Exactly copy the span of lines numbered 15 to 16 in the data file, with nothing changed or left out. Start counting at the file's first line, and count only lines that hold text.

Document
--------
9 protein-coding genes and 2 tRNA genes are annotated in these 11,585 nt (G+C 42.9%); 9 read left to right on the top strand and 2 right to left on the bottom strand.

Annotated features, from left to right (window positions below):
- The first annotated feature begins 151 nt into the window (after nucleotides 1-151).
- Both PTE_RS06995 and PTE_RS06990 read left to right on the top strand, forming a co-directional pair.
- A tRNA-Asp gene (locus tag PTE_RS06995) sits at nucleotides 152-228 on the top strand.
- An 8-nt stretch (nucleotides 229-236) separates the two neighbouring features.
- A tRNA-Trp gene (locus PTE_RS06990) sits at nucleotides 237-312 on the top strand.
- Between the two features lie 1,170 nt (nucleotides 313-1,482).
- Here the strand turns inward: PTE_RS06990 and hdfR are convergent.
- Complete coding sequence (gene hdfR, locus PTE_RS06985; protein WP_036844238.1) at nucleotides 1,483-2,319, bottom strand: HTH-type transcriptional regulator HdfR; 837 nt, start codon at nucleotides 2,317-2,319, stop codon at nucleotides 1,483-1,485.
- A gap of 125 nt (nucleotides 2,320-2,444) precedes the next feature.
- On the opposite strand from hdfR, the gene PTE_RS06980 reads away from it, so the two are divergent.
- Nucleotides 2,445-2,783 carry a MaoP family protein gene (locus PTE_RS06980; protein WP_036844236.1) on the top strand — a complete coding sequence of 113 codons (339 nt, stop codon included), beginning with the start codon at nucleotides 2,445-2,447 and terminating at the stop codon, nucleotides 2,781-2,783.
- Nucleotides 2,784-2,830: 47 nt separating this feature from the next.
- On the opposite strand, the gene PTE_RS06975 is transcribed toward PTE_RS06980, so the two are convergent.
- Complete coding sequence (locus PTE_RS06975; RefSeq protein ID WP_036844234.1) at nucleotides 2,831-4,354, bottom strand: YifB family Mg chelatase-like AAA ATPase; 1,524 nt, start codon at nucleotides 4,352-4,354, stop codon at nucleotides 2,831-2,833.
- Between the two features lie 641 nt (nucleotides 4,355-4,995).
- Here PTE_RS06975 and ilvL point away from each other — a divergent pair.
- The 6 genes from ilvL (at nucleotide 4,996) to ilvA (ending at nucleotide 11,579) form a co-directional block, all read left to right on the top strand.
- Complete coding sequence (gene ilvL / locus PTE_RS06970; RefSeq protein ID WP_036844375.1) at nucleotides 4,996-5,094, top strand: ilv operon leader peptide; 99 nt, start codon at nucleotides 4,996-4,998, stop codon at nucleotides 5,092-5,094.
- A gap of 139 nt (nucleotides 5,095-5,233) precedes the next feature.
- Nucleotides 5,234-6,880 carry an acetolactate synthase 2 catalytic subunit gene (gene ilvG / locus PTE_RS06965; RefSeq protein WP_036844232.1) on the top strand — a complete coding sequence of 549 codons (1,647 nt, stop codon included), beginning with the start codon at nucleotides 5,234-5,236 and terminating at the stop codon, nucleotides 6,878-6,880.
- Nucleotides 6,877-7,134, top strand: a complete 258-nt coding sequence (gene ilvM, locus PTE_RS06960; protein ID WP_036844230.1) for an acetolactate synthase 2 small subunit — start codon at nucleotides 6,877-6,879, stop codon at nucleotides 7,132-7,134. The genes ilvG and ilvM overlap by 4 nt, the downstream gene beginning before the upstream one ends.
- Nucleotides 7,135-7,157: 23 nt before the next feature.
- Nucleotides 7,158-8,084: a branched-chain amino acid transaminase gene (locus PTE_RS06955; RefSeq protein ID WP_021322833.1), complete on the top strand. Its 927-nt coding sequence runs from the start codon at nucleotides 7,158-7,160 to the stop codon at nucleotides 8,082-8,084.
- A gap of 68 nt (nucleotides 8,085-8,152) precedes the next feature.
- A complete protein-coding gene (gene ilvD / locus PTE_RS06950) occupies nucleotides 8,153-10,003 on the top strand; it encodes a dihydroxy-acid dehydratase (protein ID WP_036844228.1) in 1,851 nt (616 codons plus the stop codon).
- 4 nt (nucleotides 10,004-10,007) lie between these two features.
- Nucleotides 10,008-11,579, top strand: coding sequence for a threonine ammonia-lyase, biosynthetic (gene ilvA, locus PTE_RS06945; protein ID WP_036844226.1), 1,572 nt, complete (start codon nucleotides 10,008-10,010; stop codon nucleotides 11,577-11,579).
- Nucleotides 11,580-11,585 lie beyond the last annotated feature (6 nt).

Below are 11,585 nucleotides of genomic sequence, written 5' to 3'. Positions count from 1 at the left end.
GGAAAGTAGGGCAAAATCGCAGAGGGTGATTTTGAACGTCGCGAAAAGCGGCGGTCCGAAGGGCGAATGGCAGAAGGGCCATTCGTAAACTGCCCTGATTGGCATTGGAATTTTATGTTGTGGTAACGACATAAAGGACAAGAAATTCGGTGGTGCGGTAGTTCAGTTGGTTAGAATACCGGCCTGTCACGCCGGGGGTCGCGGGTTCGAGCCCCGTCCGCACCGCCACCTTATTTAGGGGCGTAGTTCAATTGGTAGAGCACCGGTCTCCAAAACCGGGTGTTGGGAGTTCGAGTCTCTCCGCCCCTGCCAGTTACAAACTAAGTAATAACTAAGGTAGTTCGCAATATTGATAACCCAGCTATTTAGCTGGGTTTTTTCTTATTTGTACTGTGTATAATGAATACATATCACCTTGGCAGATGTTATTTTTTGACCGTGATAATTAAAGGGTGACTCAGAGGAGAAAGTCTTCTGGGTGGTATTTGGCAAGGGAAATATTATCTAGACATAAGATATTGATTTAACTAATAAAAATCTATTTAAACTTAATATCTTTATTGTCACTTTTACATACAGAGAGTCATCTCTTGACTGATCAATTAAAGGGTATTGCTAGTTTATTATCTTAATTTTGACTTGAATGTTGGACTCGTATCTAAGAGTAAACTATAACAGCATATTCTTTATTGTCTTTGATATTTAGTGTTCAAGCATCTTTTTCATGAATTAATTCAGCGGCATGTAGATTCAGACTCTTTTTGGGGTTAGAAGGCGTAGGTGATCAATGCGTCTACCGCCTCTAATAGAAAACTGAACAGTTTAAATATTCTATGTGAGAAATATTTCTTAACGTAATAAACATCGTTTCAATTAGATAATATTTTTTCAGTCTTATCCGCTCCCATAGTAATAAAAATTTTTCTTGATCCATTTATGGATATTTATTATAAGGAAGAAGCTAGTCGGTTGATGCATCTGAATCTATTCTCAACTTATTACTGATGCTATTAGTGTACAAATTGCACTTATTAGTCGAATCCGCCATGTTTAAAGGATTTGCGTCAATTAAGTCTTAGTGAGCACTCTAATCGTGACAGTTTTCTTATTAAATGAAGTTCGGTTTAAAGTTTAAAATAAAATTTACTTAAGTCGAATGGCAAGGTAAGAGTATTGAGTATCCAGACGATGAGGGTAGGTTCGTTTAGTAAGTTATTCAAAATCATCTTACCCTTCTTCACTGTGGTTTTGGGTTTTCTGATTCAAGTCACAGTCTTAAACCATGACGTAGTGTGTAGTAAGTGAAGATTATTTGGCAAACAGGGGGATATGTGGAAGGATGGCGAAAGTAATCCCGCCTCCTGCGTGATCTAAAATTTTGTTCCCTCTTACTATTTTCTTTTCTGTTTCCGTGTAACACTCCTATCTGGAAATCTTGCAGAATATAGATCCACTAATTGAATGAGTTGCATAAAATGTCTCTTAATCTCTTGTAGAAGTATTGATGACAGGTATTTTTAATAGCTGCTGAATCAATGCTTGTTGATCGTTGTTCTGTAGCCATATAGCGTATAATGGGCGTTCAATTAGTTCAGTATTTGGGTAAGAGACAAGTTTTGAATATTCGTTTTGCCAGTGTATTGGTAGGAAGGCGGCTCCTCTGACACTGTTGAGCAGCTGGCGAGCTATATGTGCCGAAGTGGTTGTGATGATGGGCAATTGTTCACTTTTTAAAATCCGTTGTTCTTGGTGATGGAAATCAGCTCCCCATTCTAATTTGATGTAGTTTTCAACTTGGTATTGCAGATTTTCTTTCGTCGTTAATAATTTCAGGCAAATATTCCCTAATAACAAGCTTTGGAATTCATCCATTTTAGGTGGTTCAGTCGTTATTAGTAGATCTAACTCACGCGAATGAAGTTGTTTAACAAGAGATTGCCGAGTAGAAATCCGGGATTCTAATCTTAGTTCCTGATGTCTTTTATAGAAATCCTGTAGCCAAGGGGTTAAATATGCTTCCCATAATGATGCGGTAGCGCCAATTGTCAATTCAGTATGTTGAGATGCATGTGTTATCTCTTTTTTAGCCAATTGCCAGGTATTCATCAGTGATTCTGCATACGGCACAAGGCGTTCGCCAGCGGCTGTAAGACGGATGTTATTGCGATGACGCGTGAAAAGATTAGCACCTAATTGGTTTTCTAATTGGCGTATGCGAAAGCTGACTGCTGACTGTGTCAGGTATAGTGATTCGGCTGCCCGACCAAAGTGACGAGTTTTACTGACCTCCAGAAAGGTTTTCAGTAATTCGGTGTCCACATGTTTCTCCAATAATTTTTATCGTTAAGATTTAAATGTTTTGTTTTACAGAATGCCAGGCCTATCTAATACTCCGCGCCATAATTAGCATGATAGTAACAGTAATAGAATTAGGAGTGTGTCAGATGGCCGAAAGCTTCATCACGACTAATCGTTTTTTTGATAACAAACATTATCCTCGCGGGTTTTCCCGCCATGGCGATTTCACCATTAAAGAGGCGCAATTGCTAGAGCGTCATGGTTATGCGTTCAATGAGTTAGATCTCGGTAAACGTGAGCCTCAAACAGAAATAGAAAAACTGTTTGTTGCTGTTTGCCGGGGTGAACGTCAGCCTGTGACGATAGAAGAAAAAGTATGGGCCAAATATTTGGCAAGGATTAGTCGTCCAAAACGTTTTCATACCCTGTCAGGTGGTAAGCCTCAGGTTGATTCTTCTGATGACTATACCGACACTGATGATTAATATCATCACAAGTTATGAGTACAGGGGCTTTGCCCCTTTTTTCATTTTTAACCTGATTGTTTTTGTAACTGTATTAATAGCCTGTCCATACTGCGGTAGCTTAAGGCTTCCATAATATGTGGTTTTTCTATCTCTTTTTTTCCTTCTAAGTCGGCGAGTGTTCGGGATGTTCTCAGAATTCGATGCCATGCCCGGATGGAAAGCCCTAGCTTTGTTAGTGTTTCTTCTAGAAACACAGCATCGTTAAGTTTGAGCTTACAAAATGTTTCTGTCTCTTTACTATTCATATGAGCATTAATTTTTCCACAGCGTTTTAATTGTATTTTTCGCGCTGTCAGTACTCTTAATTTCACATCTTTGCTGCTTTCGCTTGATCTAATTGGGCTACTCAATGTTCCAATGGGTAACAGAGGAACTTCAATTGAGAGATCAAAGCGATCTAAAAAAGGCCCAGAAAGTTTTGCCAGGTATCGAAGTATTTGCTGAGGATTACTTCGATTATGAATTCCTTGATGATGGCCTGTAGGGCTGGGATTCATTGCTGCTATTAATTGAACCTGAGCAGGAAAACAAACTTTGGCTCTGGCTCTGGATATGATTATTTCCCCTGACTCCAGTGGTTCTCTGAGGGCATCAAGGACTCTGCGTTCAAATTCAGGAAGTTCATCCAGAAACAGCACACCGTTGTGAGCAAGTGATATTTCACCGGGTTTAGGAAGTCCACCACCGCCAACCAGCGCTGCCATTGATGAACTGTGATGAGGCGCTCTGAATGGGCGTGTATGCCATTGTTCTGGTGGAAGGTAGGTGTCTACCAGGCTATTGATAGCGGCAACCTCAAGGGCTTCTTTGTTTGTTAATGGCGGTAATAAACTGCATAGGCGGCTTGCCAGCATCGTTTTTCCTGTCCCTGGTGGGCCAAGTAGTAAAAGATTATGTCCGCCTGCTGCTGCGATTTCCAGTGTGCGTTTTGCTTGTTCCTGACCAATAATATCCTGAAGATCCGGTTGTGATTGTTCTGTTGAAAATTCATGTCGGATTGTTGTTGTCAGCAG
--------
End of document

- On the opposite strand, the gene PTE_RS06975 is transcribed toward PTE_RS06980, so the two are convergent.
- Complete coding sequence (locus PTE_RS06975; RefSeq protein ID WP_036844234.1) at nucleotides 2,831-4,354, bottom strand: YifB family Mg chelatase-like AAA ATPase; 1,524 nt, start codon at nucleotides 4,352-4,354, stop codon at nucleotides 2,831-2,833.